Turning the Corner

Are we turning the corner on addressing climate change? After more than a century of research on human impacts on the climate system and more than twenty years after the nations of the world rallied around the UN Framework Convention on Climate Change to confront the problem, have we begun to finally gain traction?  

The general atmosphere at the Energy and Climate Change conference I recently attended was a qualified but positive-leaning “maybe!” Hosted at a hotel near DC’s National Airport by the “other” NCSE—the National Council for Science and the Environment—about a thousand people gathered to share innovative strategies and get the latest updates from the movers and shakers of the climate world. 

Magical and wishful thinking was at a minimum. Everyone attending understood that we are currently still trending toward a “red hot” world of substantially more than 2 degrees Celsius over the coming century. We are not remotely out of the woods, with emissions continuing to rise above even the worst case scenario. 

Humans have added nearly three watts per meter squared to the climate system, mostly in recent decades, and we’re heading for a nearly threefold increase of added energy—8.5 watts per meter squared—by the end of the century.

Achieving a “Net-Zero” emission goal may seem far-fetched given where we are today. “Impossible dream?”  There may have been doubters at the conference, but I didn't run into any. 

The overall vibe seemed to be: “We can do this!” Exactly how remains to be seen.

There were certainly competing visions of how we’ll be able to put a dent in greenhouse gas emissions. Stanford’s Mark Jacobson promotes 100% renewables, which is the favored approach of the group Solutions.org. There were pro-nuclear attendees promoting the technology as a part of the solution. On the natural gas front, some said hydrofracking had to be part of the solution, while others said it’s too problematic and better alternatives exist. 

But the most impressive positive vibe came from women, like Keya Chatterjee, Executive Director of U.S. Climate Action Network and author of The Zero Footprint Baby. She described how many young women who have been involved with climate action for years retreated to rethink their priorities after the disappointment with COP15 in Copenhagen. Some of them, including Chatterjee, were pregnant not long after the conference and were confident enough in the future that they were willing to bring a child into the world. 

Other dynamic, inspiring women included Governor Jennifer Granholm, whose snazzy presentation on climate action at the state level was well received. EPA Administrator Gina McCarthy gave a keynote talk laying out her agency’s aims to work with industry. Most attendees didn’t notice her conflating the two NCSEs when she thanked the “National Council for Science and Education.”*

Some of the optimism among the attendees was about the upcoming COP21, or Council of Parties, the twenty-first such gathering since the UN Framework Convention on Climate Change was signed by the nations of the world in 1992. The Guardian’s Suzanne Goldenberg chaired a panel discussion on the “The Road to Paris” that examined how vastly different the landscape is now compared to 2009, when the disappointing COP15 was held in Copenhagen.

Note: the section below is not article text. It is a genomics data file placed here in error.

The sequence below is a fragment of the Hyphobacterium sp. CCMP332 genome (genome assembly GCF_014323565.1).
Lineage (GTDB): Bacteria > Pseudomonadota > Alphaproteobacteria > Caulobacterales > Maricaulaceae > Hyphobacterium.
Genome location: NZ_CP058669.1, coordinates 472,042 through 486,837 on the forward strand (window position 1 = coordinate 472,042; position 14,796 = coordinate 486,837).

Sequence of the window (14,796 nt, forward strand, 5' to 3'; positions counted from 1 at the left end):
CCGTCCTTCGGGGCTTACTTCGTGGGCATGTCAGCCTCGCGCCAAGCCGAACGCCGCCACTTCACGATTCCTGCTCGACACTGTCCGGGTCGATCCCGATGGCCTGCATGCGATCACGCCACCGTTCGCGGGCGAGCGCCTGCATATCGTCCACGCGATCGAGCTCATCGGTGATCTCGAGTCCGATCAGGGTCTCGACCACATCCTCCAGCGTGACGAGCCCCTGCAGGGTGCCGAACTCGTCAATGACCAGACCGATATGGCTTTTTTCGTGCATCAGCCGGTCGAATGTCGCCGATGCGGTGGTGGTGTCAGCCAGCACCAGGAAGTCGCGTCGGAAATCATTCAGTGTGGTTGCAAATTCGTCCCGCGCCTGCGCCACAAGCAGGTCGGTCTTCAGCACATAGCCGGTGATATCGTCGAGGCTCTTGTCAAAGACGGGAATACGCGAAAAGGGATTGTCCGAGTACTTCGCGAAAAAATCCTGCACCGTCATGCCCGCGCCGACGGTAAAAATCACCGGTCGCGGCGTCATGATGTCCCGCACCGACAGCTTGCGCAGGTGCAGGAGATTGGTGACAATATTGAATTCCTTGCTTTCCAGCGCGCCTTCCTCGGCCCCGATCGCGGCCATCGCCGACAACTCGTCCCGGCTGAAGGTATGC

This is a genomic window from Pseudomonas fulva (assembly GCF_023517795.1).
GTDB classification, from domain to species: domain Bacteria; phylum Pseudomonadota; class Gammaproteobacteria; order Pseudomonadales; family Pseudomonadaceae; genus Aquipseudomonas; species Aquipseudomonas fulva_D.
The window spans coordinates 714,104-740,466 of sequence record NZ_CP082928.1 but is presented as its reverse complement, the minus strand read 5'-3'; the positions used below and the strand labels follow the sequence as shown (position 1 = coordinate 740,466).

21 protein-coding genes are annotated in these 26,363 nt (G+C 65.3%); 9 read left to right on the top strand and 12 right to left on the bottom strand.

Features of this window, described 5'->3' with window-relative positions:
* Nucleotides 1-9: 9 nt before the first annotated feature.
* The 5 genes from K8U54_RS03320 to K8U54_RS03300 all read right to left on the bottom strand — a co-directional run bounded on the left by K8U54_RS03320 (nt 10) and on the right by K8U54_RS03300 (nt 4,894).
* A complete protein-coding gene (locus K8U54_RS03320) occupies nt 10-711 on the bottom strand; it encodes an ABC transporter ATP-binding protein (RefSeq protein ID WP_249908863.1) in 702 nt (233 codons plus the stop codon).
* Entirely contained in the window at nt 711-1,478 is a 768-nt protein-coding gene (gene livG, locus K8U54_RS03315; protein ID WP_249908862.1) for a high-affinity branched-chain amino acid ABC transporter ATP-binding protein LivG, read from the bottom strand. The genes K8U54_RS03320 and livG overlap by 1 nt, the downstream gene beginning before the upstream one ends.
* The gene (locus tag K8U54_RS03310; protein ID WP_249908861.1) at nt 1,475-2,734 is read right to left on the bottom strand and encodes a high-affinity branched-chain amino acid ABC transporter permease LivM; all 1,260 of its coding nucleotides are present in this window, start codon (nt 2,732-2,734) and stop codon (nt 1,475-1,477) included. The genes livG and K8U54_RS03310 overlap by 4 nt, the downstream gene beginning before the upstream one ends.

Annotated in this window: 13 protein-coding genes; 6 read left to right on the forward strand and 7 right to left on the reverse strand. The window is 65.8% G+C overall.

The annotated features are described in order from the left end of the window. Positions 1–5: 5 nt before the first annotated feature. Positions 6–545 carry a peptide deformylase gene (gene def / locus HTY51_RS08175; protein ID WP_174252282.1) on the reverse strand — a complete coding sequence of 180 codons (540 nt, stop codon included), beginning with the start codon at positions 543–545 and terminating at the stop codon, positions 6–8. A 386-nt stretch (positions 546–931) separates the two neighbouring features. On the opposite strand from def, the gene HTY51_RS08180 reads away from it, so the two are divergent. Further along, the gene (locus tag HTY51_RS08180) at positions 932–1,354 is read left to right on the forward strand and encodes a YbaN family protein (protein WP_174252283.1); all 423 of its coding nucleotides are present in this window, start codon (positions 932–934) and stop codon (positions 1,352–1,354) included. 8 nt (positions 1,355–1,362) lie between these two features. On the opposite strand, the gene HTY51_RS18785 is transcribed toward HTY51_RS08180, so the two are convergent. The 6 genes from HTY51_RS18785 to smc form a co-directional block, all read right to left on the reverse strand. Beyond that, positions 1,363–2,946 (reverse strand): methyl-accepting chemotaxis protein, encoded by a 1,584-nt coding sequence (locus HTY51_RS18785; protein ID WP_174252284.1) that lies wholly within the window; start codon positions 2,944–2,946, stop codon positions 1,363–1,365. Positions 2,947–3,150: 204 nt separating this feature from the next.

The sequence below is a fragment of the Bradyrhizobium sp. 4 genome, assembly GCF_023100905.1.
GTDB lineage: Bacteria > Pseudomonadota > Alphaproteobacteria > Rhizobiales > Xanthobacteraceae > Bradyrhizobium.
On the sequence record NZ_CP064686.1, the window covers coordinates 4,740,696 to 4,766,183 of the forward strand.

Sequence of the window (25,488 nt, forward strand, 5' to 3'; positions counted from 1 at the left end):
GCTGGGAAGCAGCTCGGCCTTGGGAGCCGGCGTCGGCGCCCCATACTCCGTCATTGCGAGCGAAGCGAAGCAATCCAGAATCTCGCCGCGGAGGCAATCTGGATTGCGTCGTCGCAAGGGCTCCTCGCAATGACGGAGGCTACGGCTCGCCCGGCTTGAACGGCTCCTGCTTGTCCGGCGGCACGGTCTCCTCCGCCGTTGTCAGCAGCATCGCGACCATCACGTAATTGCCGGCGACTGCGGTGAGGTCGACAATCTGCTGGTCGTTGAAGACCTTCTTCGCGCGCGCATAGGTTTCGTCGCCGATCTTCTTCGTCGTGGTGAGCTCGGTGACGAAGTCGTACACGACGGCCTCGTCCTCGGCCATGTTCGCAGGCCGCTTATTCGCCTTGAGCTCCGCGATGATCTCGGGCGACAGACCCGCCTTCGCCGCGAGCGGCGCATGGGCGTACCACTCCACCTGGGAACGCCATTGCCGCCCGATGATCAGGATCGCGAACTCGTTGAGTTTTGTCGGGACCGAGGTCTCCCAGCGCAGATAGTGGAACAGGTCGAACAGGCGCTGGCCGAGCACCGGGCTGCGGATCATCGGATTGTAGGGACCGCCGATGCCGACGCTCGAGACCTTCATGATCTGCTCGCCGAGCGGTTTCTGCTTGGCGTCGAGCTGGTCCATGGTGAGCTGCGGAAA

My focus at the conference was on education. In addition to having a successful Climate Smart & Energy Wise book signing right after Amory Lovins’s relentlessly upbeat, fun-filled Reinventing Fire keynote talk, I also had the honor of running a symposium with Ebrahim Mohamed, Director of Education for Climate Knowledge Innovation Community (KIC) that explored climate innovation education. We were joined by Juliette Rooney Varga, yet another dynamic, driven woman and mom, who teaches at University of Massachusetts Lowell and is deeply involved with the Climate Interactive initiative at MIT. Most of the participants were women and, as discussions that followed reveaked, all are involved with innovative, successful climate education efforts. 

As a community concerned about and taking action to address climate change, we are more sober and perhaps more sane and mature than we were even a few years ago. No doubt there will continue to be disappointments and daunting challenges—like implementing and scaling up programs such as the White House’s Climate Education & Literacy Initiative, which John Holdren mentioned in his presentation that closed the conference. (As a related side note, on February 9, the White House celebrates Climate Education Champions at part of its Champions of Change initiative.) 

But twenty-something years on, we are making progress and, despite the massive challenges we face, many I spoke with and listened to had a spark in their eyes and expressed a sense that, even if we’re not all singing in perfect harmony, after years of struggle and discouragement, we are at least using the same songbook.

Now if we can just work on increasing our rhythm and sing with more gusto...

* Both organizations run into this common confusion over sharing the same acronym. In the runup to their annual January conference, we often get a slew of calls about the conference. Last year at its 2014 “Building Climate Solutions” conference, Andy “Dot Earth” Revkin of The New York Times suggested that the two NCSEs team up to host a conference on science education, an idea we continue to contemplate.


Photo by James Russel via Flickr Creative Commons

Short Bio

Mark McCaffrey is a former Programs and Policy Director at NCSE.